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Hadassah, the Women's Zionist v. Robert L. Schwartz

October 14, 2011


TRIAL NO. EX-1000723 Civil Appeal From: Hamilton County Court of Common Pleas Judgment Appealed From Is: Affirmed

The opinion of the court was delivered by: Fischer, Judge.

Cite as Hadassah v. Schwartz,



{¶1} Judgment debtor-appellant Robert L. Schwartz appeals the trial court's judgment denying his motion to quash and overruling his objections to a garnishment order, which permitted garnishment of Schwartz's property held in a law firm's IOLTA account to help satisfy a $2,292,469 judgment owed by Schwartz to judgment creditor-appellee Hadassah, The Women's Zionist Organization of America, Inc., ("Hadassah"). For the reasons stated below, we determine that Schwartz's appeal is without merit, and we affirm the judgment of the trial court.

{¶2} Hadassah initiated this garnishment action in the Hamilton County Common Pleas Court on August 18, 2010. In connection with the garnishment action, Hadassah sent a notice of garnishment pursuant to R.C. 2716.13 to the law firm Bieser, Greer & Landis, LLP, ("BG&L"), to collect $150,000 held in BG&L's IOLTA account. Hadassah knew that Schwartz, at its request, had placed $150,000 in trust with BG&L during ongoing settlement talks between the parties, but settlement had not been reached.

{¶3} BG&L answered in the garnishment action and acknowledged that it held $150,000 of Schwartz's property in an IOLTA account. BG&L, on behalf of itself as garnishee and on behalf of Schwartz, filed objections to the garnishment order and later filed a motion to quash the order. BG&L and Schwartz argued that the funds in the IOLTA account represented a retainer for ongoing legal services involving Schwartz, and that professional conduct rules mandated that the funds stay in the account until resolution of the dispute between Hadassah and Schwartz. BG&L and Schwartz further argued that public policy forbade garnishment of the funds. Hadassah opposed the motions, arguing that Schwartz's funds were not exempt from garnishment.

{¶4} After a hearing, the trial court overruled BG&L's and Schwartz's objections. The trial court subsequently denied their motion to quash, and this appeal from both rulings ensued.

{¶5} In his sole assignment of error, Schwartz contends that the trial court erred by ordering garnishment of Schwartz's funds in BG&L's IOLTA account because those funds had been designated as a retainer for legal services and were no longer being held for settlement purposes.

{¶6} In a garnishment action, a creditor proceeds to satisfy a debt owed to that creditor by collecting a debtor's property in the possession of a third person, called the garnishee. In re Estate of Mason, 109 Ohio St.3d 532, 2006-Ohio-3256, ¶18, 849 N.E.2d 998, citing Union Properties, Inc. v. Patterson (1944), 143 Ohio St. 192, 195, 54 N.E.2d 668. As explained in the garnishment statutes, R.C. 2716.01 et seq., "[a] person who obtains a judgment against another person may garnish the property, other than personal earnings, of the person against whom judgment was obtained, if the property is in the possession of a person other than the person against whom judgment was obtained, only through a proceeding in garnishment and only in accordance with this chapter." R.C. 2716.01(B).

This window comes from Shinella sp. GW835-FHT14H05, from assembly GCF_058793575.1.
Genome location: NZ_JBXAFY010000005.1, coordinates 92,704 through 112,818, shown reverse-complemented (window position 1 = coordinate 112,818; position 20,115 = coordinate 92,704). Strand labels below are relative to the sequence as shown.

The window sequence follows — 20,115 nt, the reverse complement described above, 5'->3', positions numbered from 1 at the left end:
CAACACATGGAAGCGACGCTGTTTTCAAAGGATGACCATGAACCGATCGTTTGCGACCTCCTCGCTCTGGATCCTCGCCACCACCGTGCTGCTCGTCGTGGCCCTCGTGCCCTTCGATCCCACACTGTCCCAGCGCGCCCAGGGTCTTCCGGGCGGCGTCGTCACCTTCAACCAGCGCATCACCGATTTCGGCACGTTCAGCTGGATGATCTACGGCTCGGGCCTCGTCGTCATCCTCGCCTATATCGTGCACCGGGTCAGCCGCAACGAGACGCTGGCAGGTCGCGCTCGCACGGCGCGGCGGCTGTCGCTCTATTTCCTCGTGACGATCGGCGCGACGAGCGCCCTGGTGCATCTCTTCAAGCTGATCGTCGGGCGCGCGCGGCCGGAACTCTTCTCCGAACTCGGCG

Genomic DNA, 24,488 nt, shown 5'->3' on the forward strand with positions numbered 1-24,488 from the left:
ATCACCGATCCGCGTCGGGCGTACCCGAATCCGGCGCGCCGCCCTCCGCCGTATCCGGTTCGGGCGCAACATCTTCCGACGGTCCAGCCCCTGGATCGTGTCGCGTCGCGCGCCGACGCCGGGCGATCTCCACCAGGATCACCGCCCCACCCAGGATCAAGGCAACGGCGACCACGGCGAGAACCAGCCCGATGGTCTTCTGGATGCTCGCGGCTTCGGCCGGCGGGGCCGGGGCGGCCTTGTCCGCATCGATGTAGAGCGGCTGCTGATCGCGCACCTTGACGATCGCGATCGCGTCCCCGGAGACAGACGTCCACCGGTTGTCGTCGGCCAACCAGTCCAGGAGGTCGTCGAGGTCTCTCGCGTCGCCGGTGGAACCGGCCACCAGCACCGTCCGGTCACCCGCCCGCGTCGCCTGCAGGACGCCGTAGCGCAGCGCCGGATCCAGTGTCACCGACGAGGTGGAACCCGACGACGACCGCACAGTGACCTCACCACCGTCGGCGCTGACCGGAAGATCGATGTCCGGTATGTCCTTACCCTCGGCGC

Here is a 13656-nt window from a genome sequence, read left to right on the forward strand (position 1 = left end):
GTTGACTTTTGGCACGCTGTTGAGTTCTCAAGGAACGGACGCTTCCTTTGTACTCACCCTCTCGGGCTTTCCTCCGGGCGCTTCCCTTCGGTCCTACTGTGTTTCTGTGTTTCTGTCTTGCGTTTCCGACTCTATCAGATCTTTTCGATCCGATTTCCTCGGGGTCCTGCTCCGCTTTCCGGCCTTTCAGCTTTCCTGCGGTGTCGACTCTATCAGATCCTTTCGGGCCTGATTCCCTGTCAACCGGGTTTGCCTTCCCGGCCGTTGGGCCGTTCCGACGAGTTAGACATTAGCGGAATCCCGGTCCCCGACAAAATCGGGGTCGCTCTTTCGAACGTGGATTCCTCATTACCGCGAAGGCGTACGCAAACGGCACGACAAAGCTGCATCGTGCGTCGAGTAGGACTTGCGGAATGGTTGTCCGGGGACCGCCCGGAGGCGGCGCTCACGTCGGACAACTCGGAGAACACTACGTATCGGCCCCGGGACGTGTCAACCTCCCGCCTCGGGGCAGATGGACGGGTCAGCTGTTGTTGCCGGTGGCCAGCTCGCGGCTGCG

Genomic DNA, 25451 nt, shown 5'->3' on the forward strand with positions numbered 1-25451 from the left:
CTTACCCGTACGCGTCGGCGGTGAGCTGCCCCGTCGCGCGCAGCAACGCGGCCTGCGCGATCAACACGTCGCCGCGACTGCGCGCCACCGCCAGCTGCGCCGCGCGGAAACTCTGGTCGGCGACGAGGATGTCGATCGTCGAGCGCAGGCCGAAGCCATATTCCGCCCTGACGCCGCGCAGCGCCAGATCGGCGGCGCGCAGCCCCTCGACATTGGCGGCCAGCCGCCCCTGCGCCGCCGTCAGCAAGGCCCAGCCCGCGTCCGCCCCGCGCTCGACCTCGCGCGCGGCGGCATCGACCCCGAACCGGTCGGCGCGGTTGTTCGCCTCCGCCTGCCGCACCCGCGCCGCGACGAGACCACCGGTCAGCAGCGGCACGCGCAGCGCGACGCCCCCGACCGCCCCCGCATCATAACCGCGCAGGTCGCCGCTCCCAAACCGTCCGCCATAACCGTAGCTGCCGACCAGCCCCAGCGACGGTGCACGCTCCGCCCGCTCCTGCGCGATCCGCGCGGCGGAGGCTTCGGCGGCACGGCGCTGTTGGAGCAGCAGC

{¶7} A debtor's funds generally are not exempt from garnishment merely because the funds are placed with an attorney. Invest. Research Inst., Inc. v. Sherbank Marketing, Inc. (1998), 134 Ohio App.3d 478, 483, 731 N.E.2d 690.

{¶8} Ohio law authorizes Hadassah to enforce its judgment against Schwartz by collecting Schwartz's property in the possession of BG&L. BG&L asserted in its answer that the money Schwartz had paid to BG&L had been deposited in an IOLTA account, and that the funds served as a retainer for legal services. Neither BG&L nor Schwartz produced the alleged retainer agreement, and nothing in the record indicates that BG&L acquired an ownership interest in the retainer, or that the retainer was nonrefundable.

{¶9} The Ohio Rules of Professional Conduct mandate that property belonging to a client or third party be kept in a client's trust account, and that property belonging to an attorney be kept separate from a client's property. Prof.Cond.R. 1.15; Disciplinary Counsel v. Miller, 126 Ohio St.3d 221, 2010-Ohio- 3287, 932 N.E.2d 323, ¶8. BG&L kept Schwartz's $150,000 retainer in an IOLTA account, which indicates that, at that specific point in time, Schwartz, and not BG&L, retained the ownership rights over the $150,000 retainer. Therefore, the retainer was property subject to garnishment under R.C. 2716.01.

{ΒΆ10} Property of a debtor otherwise subject to garnishment by creditors may be exempt from garnishment as provided in R.C. 2329.66. If a debtor claims an exemption from garnishment, the debtor must point to a specific statutory exemption. Ohio Bell Tel. Co. v. Antonelli (1987), 29 Ohio St.3d 9, 11, 504 N.E.2d 717. Property in the form of an attorney-fee retainer does not appear in the somewhat lengthy list of exempted property in R.C. 2329.66. ...

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